First I am so sorry your son is going through this.  This is a terrible way to start off his school experience.  I agree with the previous posters, especially about taking this seriously and communicating daily with the teacher and the school counselor, as well as hosting playdates with some of his classmates and encouraging his social network in and out of school.  I wanted to add--do any of the kids saying these things sit at the same desk space with your son?  If so I'd request your teacher move your son to a new seating arrangement asap.  I don't know that I agree to move him to a different class though unless you feel the teacher does not help the situation.  For kids having a hard time socially, I don't believe that changing their entire class in the middle of the year will result in a better outcome without subjecting the child to the anxiety that comes with a brand new classroom.

 

I'd also recommend asking the teacher if you can come in to school and observe the class.  From our experience the public school we were at was always incredibly open about allowing parents into the classroom at any time.  I think it would be helpful for you to see how your son is behaving first hand (what his "space out" situations are really like) and how the he is interacting with the other students.  Or go and eat lunch with him.  At the very least, I know our school always needed parent helpers--volunteering can give you the same ability to observe, and will allow you and the teacher to develop a deeper relationship.  I know teachers are required by law to do everything to help situations in their classroom; however they are human and I honestly think that they will go the extra mile for a family who is a regular volunteer.  Maybe that sounds like a terrible way to think of it but its my opinion ;)

 

Last, when you talk to the school counselor, I would propose the teacher/counselor do a class lesson(s) on bullying.  My son's second grade teacher periodically did this with the class.  I think when they see authority figures doing things actively with the class all the kids consider their actions more seriously.

 

Hugs, mama. 

 

 

 

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Old 12-28-2011, 08:38 AM
 
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I'm so sorry your son is going through this.  I think your best plan would be to find an alternative.  You've told the teacher about the problem, and nothing has improved.  This is not a good sign.  Can you switch classrooms?  Can you pull your son and homeschool him, or send him to a different school?  The school he's at sounds way too academic for kindergarten.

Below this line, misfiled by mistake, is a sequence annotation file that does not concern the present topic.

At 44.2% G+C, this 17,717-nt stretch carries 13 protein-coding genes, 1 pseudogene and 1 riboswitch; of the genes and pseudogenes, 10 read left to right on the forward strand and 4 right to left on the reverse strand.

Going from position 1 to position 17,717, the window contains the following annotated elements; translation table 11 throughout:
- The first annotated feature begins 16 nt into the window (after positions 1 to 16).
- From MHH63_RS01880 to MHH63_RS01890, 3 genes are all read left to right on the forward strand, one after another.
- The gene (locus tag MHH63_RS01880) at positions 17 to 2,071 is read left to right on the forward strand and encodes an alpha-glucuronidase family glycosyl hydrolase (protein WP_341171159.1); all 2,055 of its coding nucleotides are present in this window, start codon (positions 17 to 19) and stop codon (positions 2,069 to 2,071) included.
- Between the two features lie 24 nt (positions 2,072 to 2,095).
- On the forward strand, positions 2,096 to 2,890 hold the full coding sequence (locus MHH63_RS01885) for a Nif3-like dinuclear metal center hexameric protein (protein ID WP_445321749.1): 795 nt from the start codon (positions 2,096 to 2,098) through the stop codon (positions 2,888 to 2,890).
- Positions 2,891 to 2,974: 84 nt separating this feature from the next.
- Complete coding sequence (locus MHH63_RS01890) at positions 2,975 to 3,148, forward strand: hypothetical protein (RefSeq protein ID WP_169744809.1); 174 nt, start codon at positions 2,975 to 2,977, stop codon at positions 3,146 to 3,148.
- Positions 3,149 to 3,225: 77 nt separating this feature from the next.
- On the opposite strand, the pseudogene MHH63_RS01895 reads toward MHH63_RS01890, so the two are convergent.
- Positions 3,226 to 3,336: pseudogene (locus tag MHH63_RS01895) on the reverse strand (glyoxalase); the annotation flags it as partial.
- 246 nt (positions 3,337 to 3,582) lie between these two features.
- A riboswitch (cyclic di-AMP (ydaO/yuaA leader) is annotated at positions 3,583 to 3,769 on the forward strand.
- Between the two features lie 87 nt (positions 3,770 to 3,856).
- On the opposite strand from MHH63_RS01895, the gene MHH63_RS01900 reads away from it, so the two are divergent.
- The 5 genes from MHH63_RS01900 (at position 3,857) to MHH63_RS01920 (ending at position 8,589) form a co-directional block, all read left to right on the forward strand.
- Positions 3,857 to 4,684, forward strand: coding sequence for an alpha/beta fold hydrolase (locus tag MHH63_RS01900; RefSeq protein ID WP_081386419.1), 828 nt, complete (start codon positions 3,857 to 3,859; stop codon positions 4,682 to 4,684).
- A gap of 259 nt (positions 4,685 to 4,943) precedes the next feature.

I just don't see his present situation improving enough to be tolerable for him.  The teacher is apparently not in control of her classroom, since she first didn't notice the bullying, and second has nothing helpful to offer to make it stop.  I think the well is poisoned and you need to get him out of there pronto.

 

I've had to move both of my kids out of bad situations, and in both cases, my only regret is that I didn't do it sooner.

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Old 12-28-2011, 10:19 AM
 
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Originally Posted by FedUpMom View Post

I'm so sorry your son is going through this.  I think your best plan would be to find an alternative.  You've told the teacher about the problem, and nothing has improved.  This is not a good sign.  Can you switch classrooms?  Can you pull your son and homeschool him, or send him to a different school?



??  The OP posted 2 days after bringing the situation to the attention of the teacher, and it sounds like the teacher was already on it, but maybe not as aware of the severity of the situation. 

 

In general practice, switching out of the room or the school does not appear to help the bullied kids (I think Bully, Bullied, and the Bystander had some data?).  By switching him, you highlight to him that the problem is him and not the peers.  There is an implicit sense of failure in the switch, even when done quite positively.  There are some situations where the kid simply must be removed, but this teacher has not been allowed to have the time to address it.   What is  effective is to experience having others understand him in the severity of the situation, come to his aid, and to help him through it.  Most effective is to have a peer stand up for him either by not putting up with the bully's behavior or by being a close enough friend so that the bully stops on his/her own.  That's a lot to ask of 5 year olds, but when they're this young, having mom and the teacher address it head on can still be very effective.

 

MrsMike, if you are comfortable sharing your son's prayer, then I would send that to the teacher word for word.  It really underscores the severity of how it's affecting him.  The advice above is solid: 

*Find allies -- bring compatible kids over for playdates, join scouts, find a sports team, or other activities where you will find kids compatible.  He may need some social skills development either by nature of his personality, or by nature of not having gone to preschool. 

*Bring in the school councilor.

*Request that the problem kids be kept away from him.  Not at the same table, not near each other for circle time or other activities.  Request that playground aids be aware of the issue and the problem kids.

*Alert the principal -- I find it effective to write the principal an email, cc'd to the teacher with the tone of "I'm alerting you to an ongoing situation.  I'm working with the classroom teacher to address the problem.  I want you to be aware of the developing situation due to its severity." 

*Keep a log of events, comments your son makes, and communications with the teacher.  Follow up every in-person conversation with someone in the school about the situation with an email simply outlining the content of the conversation and what each of you agreed to do.